4 Sec. 44.99.040. Limitation on certain state expenditures. A state agency may not expend funds solely for the purpose of implementing or aiding in the implementation of the requirements of the federal Real ID Act of 2005 (P.L. 109-13, Division B).

“Dog Bites Man” Passes for Legal News These Days

“The Supreme Court this week made big news because it hardly changed the law at all,” reports The Washington Post. “The court broke no new ground in deciding that workers are protected from retaliation for complaining about discrimination, just as they are protected from discrimination itself.”  The story goes on to quote part of this press release that I wrote yesterday:

The Gómez-Pérez and Humphries rulings reinforce what should be readily apparent to objective Court-watchers: The Roberts Court is neither necessarily “pro-business” nor “conservative.” Instead, the Court evaluates the legal merits of each case and rules accordingly. Even where the Chief Justice disagreed with his colleagues (and notably with an opinion written by Justice Alito), in the Gómez-Pérez case, the disagreement was a technical one over statutory language and structure – and not anything that involves judicial philosophy or competing theories of constitutional interpretation. The most interesting thing to note from these cases is the difference in the justices’ views of stare decisis, the principle that the Court places heavy weight on its own precedent. Whereas Chief Justice Roberts and Justice Alito (and perhaps others) no doubt disagreed with the precedent upon which the Humphries decision relied, they went along with Justice Breyer’s reasoning that such disagreement over statutory interpretation does not justify overturning precedent. Justices Scalia and Thomas, on the other hand, consider that the risk to legal stability from overturning precedent to be less than the harm from perpetuating the earlier error. Whatever the significance of this difference of opinion, it is not an ideological dispute.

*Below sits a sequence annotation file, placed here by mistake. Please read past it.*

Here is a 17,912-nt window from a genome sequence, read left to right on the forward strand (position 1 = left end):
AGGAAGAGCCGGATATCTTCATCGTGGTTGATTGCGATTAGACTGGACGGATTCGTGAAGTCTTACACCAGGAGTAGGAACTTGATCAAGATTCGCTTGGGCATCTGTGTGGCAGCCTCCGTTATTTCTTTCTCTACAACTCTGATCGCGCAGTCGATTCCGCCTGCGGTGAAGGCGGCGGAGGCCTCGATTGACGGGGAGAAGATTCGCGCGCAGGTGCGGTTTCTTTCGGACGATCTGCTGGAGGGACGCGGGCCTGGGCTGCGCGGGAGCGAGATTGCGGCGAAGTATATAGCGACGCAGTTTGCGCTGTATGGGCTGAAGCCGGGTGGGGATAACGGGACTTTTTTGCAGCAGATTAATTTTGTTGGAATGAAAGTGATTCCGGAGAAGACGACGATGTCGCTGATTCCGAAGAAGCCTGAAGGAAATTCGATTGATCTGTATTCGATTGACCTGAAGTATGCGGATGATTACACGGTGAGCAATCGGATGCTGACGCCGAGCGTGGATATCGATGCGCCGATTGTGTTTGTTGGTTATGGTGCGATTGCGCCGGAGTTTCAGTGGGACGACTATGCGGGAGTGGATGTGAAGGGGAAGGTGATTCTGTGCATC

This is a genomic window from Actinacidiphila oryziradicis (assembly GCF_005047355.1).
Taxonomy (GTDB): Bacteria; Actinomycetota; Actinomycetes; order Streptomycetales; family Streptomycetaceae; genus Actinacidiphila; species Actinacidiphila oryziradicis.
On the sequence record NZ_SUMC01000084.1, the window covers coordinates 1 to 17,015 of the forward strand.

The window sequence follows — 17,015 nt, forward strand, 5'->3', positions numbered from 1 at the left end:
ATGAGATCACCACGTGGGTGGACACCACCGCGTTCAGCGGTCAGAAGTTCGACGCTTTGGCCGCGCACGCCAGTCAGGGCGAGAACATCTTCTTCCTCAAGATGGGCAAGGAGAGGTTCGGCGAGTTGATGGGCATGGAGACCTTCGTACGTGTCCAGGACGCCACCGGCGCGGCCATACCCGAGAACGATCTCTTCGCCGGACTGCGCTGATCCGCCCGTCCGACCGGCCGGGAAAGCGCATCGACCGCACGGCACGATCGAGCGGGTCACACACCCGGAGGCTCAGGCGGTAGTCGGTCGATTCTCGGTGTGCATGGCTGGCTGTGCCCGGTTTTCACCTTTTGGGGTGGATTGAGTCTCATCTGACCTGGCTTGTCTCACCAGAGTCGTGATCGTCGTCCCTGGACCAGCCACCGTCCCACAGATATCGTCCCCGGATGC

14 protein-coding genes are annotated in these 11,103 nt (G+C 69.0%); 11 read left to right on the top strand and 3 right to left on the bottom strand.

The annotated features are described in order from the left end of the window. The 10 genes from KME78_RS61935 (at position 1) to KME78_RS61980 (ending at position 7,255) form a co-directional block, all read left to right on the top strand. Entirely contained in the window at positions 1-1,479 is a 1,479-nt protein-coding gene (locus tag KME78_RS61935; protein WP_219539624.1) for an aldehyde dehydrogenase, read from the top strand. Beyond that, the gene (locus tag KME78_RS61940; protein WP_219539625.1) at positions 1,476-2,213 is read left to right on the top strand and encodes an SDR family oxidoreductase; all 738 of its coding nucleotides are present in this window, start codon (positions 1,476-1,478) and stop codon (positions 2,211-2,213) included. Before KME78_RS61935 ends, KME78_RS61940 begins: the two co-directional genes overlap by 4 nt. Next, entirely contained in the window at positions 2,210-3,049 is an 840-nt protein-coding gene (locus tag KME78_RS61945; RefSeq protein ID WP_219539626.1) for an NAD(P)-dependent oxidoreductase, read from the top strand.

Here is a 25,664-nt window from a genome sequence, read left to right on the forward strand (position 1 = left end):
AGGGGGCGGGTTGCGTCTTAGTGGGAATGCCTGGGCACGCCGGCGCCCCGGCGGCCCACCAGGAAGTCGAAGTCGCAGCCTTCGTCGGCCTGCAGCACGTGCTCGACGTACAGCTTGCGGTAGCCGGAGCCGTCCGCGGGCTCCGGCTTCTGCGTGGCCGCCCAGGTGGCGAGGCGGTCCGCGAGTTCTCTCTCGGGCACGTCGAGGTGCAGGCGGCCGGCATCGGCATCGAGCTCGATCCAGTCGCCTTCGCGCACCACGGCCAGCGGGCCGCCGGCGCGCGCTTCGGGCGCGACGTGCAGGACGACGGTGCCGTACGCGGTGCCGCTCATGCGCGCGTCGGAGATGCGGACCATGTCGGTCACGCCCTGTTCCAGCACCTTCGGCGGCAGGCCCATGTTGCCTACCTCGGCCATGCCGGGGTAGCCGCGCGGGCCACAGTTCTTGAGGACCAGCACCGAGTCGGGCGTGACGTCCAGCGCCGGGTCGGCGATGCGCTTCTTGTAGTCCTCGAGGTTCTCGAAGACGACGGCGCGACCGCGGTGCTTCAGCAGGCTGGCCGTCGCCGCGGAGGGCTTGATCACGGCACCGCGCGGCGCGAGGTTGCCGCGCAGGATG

Perhaps more importantly, as I (and apparently others) said to this reporter over the phone, Roberts and Alito are likely to be more accommodating of incorrect but established precedent when they pertain to statutory interpretation rather than constitutional rights.  This is because Congress can always itself “overrule” an erroneous body of statutory construction by passing a new law – but of course the Court has the final word on constitutional issues (barring a constitutional amendment).